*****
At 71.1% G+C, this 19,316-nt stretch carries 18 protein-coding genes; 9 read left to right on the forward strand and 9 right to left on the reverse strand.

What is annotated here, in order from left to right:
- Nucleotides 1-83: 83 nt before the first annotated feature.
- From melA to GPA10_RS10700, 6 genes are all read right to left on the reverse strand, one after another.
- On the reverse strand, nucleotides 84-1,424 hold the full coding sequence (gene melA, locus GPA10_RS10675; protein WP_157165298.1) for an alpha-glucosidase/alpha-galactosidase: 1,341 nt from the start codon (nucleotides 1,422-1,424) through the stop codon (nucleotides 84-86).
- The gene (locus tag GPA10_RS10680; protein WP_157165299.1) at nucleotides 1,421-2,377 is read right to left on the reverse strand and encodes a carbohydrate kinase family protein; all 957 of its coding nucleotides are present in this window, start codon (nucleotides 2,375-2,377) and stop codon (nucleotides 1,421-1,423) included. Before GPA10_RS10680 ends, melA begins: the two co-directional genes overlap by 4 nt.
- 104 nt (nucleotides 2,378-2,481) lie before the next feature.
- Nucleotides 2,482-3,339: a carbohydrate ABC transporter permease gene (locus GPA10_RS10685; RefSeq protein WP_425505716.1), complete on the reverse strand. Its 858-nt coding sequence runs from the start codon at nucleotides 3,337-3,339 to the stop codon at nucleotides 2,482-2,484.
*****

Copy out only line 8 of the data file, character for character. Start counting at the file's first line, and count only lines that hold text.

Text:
- Nucleotides 2,482-3,339: a carbohydrate ABC transporter permease gene (locus GPA10_RS10685; RefSeq protein WP_425505716.1), complete on the reverse strand. Its 858-nt coding sequence runs from the start codon at nucleotides 3,337-3,339 to the stop codon at nucleotides 2,482-2,484.